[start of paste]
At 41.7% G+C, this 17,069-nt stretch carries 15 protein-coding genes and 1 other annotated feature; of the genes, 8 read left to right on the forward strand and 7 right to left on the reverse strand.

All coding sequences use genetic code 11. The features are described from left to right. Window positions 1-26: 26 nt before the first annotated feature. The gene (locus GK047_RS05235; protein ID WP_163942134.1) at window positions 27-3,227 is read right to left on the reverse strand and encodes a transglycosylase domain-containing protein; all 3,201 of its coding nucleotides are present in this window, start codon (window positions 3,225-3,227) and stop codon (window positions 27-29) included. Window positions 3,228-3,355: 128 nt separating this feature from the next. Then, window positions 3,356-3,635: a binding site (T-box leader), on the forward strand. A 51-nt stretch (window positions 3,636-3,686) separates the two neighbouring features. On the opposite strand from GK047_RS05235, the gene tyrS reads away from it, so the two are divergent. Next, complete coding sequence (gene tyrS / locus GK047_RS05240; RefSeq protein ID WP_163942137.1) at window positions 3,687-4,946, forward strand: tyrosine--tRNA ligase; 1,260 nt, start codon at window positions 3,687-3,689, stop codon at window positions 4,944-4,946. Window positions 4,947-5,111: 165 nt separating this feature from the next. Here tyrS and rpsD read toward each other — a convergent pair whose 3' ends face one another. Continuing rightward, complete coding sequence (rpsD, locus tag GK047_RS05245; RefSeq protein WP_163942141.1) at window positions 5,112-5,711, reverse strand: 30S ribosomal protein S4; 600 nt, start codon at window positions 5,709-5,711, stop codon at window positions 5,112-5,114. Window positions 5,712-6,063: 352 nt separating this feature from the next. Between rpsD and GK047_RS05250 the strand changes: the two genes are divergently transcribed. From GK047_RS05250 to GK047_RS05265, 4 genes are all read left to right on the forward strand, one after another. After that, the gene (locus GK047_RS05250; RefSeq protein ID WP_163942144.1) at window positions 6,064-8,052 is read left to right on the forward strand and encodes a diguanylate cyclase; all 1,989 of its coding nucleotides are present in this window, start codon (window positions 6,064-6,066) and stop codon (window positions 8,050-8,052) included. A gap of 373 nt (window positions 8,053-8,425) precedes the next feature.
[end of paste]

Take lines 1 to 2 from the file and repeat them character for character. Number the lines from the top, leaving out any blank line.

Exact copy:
At 41.7% G+C, this 17,069-nt stretch carries 15 protein-coding genes and 1 other annotated feature; of the genes, 8 read left to right on the forward strand and 7 right to left on the reverse strand.

All coding sequences use genetic code 11. The features are described from left to right. Window positions 1-26: 26 nt before the first annotated feature. The gene (locus GK047_RS05235; protein ID WP_163942134.1) at window positions 27-3,227 is read right to left on the reverse strand and encodes a transglycosylase domain-containing protein; all 3,201 of its coding nucleotides are present in this window, start codon (window positions 3,225-3,227) and stop codon (window positions 27-29) included. Window positions 3,228-3,355: 128 nt separating this feature from the next. Then, window positions 3,356-3,635: a binding site (T-box leader), on the forward strand. A 51-nt stretch (window positions 3,636-3,686) separates the two neighbouring features. On the opposite strand from GK047_RS05235, the gene tyrS reads away from it, so the two are divergent. Next, complete coding sequence (gene tyrS / locus GK047_RS05240; RefSeq protein ID WP_163942137.1) at window positions 3,687-4,946, forward strand: tyrosine--tRNA ligase; 1,260 nt, start codon at window positions 3,687-3,689, stop codon at window positions 4,944-4,946. Window positions 4,947-5,111: 165 nt separating this feature from the next. Here tyrS and rpsD read toward each other — a convergent pair whose 3' ends face one another. Continuing rightward, complete coding sequence (rpsD, locus tag GK047_RS05245; RefSeq protein WP_163942141.1) at window positions 5,112-5,711, reverse strand: 30S ribosomal protein S4; 600 nt, start codon at window positions 5,709-5,711, stop codon at window positions 5,112-5,114. Window positions 5,712-6,063: 352 nt separating this feature from the next. Between rpsD and GK047_RS05250 the strand changes: the two genes are divergently transcribed. From GK047_RS05250 to GK047_RS05265, 4 genes are all read left to right on the forward strand, one after another. After that, the gene (locus GK047_RS05250; RefSeq protein ID WP_163942144.1) at window positions 6,064-8,052 is read left to right on the forward strand and encodes a diguanylate cyclase; all 1,989 of its coding nucleotides are present in this window, start codon (window positions 6,064-6,066) and stop codon (window positions 8,050-8,052) included. A gap of 373 nt (window positions 8,053-8,425) precedes the next feature.